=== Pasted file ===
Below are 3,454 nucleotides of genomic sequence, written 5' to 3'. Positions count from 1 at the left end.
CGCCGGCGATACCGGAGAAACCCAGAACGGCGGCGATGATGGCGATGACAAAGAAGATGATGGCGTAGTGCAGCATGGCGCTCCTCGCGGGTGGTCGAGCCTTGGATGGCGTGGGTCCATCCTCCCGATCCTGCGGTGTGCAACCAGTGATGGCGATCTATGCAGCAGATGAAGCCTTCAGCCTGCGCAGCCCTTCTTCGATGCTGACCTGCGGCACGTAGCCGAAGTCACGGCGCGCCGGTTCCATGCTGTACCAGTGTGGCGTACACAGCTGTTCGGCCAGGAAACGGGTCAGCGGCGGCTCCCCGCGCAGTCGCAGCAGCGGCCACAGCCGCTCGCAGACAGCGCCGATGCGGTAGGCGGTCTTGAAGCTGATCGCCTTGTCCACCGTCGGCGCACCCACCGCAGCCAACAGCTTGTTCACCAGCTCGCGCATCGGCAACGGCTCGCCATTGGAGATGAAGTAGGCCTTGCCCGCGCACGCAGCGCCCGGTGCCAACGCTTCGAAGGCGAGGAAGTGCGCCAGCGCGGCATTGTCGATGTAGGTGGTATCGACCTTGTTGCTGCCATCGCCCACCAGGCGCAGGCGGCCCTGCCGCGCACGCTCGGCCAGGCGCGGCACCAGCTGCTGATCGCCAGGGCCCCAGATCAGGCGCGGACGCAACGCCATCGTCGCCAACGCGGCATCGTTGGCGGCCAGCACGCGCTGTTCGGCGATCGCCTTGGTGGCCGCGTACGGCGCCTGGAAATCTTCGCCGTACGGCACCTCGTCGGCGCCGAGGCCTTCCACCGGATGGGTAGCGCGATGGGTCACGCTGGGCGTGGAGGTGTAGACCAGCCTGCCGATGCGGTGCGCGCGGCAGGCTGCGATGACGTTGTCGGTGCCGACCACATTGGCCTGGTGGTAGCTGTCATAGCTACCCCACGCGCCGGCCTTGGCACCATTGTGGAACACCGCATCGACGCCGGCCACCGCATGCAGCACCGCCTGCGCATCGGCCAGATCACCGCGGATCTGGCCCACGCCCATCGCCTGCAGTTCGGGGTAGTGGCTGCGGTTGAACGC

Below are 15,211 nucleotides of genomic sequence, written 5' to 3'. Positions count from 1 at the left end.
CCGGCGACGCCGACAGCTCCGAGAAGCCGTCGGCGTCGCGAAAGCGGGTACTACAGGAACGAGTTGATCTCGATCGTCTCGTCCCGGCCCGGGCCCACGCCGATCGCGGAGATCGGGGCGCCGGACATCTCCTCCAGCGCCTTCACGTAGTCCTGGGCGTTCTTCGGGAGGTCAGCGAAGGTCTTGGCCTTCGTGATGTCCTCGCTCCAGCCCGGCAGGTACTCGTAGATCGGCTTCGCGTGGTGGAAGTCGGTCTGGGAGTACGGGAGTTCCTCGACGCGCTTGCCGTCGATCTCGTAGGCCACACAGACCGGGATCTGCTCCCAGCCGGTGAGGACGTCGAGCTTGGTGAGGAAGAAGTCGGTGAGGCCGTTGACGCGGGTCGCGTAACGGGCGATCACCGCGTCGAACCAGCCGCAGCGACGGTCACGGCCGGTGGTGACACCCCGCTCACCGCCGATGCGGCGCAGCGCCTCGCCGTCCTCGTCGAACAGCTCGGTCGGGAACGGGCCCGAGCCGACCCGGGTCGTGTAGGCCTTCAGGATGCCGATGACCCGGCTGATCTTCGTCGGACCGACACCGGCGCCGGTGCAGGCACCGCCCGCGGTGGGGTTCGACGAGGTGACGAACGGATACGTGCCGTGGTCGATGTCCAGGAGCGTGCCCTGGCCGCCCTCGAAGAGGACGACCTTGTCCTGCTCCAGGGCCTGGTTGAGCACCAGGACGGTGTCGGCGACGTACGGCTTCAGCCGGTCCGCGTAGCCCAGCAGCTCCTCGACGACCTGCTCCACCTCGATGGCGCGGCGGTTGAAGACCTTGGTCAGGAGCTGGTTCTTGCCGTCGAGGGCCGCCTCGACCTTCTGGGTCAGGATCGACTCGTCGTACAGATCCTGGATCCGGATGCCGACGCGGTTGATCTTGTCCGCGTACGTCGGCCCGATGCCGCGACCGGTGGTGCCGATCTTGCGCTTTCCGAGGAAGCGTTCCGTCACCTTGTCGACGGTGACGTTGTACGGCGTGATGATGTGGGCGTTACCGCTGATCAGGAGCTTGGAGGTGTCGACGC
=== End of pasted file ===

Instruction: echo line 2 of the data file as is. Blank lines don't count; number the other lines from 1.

CGCCGGCGATACCGGAGAAACCCAGAACGGCGGCGATGATGGCGATGACAAAGAAGATGATGGCGTAGTGCAGCATGGCGCTCCTCGCGGGTGGTCGAGCCTTGGATGGCGTGGGTCCATCCTCCCGATCCTGCGGTGTGCAACCAGTGATGGCGATCTATGCAGCAGATGAAGCCTTCAGCCTGCGCAGCCCTTCTTCGATGCTGACCTGCGGCACGTAGCCGAAGTCACGGCGCGCCGGTTCCATGCTGTACCAGTGTGGCGTACACAGCTGTTCGGCCAGGAAACGGGTCAGCGGCGGCTCCCCGCGCAGTCGCAGCAGCGGCCACAGCCGCTCGCAGACAGCGCCGATGCGGTAGGCGGTCTTGAAGCTGATCGCCTTGTCCACCGTCGGCGCACCCACCGCAGCCAACAGCTTGTTCACCAGCTCGCGCATCGGCAACGGCTCGCCATTGGAGATGAAGTAGGCCTTGCCCGCGCACGCAGCGCCCGGTGCCAACGCTTCGAAGGCGAGGAAGTGCGCCAGCGCGGCATTGTCGATGTAGGTGGTATCGACCTTGTTGCTGCCATCGCCCACCAGGCGCAGGCGGCCCTGCCGCGCACGCTCGGCCAGGCGCGGCACCAGCTGCTGATCGCCAGGGCCCCAGATCAGGCGCGGACGCAACGCCATCGTCGCCAACGCGGCATCGTTGGCGGCCAGCACGCGCTGTTCGGCGATCGCCTTGGTGGCCGCGTACGGCGCCTGGAAATCTTCGCCGTACGGCACCTCGTCGGCGCCGAGGCCTTCCACCGGATGGGTAGCGCGATGGGTCACGCTGGGCGTGGAGGTGTAGACCAGCCTGCCGATGCGGTGCGCGCGGCAGGCTGCGATGACGTTGTCGGTGCCGACCACATTGGCCTGGTGGTAGCTGTCATAGCTACCCCACGCGCCGGCCTTGGCACCATTGTGGAACACCGCATCGACGCCGGCCACCGCATGCAGCACCGCCTGCGCATCGGCCAGATCACCGCGGATCTGGCCCACGCCCATCGCCTGCAGTTCGGGGTAGTGGCTGCGGTTGAACGC